ABSTRACT. In matters of diversity and indigenous education, language and linguistic revitalization have become central in correcting historical wrongs. This paper is a historical examination into language, activities, tactics, and modes of reasoning difference as indigenous through educational engagements from the turn of the 20th century to the present in Guatemala. The analysis interrogates the conversion mission, comparativist and representational reasoning, and the arboreal principles of origin. These tactics and modes of reasoning order possible identities in a pluralistic paradigm that paradoxically delimits multiplicity in teacher education practices in the 21st century. pp. 55–72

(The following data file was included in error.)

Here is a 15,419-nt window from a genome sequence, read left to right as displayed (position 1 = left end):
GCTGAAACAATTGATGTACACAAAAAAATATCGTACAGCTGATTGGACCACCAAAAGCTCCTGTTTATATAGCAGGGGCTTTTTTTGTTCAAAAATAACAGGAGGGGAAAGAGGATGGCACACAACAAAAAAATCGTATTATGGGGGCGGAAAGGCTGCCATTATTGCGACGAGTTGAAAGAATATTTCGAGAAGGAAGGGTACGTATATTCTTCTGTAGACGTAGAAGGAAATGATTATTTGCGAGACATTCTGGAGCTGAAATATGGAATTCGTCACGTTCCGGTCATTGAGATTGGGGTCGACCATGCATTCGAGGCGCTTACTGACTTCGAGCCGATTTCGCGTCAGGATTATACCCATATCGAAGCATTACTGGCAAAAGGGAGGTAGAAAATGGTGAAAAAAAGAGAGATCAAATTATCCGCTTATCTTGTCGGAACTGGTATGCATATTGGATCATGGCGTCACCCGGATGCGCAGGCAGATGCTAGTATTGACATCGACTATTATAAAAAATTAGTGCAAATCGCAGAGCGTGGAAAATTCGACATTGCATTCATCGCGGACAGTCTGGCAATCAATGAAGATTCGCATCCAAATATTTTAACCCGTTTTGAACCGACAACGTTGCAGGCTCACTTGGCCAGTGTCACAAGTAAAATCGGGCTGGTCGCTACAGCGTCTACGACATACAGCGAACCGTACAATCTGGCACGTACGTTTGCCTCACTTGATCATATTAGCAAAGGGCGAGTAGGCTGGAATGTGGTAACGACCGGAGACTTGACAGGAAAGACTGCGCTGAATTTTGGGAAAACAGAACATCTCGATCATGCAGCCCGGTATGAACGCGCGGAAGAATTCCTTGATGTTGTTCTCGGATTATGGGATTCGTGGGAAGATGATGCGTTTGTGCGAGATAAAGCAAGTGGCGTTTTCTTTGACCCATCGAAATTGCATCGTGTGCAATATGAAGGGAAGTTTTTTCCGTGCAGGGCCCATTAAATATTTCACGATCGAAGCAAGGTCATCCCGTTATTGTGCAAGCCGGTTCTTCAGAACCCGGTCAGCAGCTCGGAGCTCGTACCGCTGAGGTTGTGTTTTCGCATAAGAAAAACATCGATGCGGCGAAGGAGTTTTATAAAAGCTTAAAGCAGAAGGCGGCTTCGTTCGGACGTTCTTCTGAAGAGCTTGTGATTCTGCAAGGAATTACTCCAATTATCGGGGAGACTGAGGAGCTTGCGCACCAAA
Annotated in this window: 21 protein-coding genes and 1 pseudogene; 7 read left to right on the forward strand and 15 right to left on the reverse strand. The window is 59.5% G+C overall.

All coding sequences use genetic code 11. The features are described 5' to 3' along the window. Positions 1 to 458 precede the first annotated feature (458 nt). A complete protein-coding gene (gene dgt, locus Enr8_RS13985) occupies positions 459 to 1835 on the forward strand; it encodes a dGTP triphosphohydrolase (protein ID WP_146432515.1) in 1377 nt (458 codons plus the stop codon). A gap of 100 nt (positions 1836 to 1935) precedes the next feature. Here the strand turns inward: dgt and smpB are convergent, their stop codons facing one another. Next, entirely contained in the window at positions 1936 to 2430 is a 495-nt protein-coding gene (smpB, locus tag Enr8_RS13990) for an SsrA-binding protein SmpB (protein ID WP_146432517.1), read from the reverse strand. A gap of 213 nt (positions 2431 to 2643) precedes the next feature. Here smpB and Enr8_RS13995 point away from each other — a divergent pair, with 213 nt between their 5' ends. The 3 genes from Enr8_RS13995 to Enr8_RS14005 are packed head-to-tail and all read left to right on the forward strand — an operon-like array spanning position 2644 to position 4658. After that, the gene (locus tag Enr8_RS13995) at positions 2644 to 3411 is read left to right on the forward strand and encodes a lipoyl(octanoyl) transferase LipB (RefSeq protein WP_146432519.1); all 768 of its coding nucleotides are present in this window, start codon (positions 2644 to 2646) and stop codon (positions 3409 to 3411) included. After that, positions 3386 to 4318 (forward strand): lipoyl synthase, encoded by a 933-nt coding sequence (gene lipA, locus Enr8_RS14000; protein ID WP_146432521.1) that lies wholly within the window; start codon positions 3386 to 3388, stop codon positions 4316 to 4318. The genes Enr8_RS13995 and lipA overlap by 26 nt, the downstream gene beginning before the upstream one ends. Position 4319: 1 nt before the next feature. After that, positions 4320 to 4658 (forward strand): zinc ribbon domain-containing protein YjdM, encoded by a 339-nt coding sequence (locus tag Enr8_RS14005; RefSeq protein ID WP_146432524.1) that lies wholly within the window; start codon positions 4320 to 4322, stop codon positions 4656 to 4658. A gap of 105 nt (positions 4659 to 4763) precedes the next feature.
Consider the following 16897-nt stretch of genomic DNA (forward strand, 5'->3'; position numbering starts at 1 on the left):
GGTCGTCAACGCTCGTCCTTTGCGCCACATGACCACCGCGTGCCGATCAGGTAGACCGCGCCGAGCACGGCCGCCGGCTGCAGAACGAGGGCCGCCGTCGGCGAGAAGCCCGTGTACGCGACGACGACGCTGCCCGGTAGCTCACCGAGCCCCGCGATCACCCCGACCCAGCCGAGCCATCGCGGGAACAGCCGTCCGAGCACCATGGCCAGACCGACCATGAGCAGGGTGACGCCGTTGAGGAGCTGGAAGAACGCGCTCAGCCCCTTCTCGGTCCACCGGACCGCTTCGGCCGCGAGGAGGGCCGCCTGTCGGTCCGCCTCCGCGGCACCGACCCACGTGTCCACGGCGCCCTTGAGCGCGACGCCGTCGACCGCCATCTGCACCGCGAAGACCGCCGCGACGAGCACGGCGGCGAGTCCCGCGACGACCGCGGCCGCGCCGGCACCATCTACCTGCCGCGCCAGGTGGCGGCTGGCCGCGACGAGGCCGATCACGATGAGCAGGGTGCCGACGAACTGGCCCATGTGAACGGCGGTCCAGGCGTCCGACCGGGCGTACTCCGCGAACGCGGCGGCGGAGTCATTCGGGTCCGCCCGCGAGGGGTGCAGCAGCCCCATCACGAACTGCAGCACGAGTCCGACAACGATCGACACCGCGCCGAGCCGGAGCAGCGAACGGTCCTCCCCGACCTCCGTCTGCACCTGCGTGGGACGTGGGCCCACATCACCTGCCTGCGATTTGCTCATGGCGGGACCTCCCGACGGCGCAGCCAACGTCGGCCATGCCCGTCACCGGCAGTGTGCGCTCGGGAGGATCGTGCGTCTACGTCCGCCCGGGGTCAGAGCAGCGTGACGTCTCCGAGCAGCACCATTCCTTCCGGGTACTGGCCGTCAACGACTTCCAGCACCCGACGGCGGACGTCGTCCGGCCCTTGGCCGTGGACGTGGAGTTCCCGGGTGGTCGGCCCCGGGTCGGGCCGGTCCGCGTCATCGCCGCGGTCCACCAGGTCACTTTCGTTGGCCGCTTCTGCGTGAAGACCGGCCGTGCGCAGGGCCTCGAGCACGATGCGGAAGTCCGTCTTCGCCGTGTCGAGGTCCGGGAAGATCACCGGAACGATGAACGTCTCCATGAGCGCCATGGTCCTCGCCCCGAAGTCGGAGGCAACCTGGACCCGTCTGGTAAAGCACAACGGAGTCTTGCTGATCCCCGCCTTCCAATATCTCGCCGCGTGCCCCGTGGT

Keywords: diversity; pluralism; language; indigenous; Hacking

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Department of Curriculum and Instruction,
University of Wisconsin-Madison, United States

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